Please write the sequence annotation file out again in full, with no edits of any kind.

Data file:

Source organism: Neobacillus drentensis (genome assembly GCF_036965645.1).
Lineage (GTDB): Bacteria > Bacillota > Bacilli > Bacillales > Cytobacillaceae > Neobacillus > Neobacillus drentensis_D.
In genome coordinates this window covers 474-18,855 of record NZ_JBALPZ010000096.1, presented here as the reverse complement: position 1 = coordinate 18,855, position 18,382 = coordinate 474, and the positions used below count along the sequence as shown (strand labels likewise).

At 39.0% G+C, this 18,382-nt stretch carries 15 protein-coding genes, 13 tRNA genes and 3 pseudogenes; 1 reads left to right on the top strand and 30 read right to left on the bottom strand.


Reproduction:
Source organism: Neobacillus drentensis (genome assembly GCF_036965645.1).
Lineage (GTDB): Bacteria > Bacillota > Bacilli > Bacillales > Cytobacillaceae > Neobacillus > Neobacillus drentensis_D.
In genome coordinates this window covers 474-18,855 of record NZ_JBALPZ010000096.1, presented here as the reverse complement: position 1 = coordinate 18,855, position 18,382 = coordinate 474, and the positions used below count along the sequence as shown (strand labels likewise).

At 39.0% G+C, this 18,382-nt stretch carries 15 protein-coding genes, 13 tRNA genes and 3 pseudogenes; 1 reads left to right on the top strand and 30 read right to left on the bottom strand.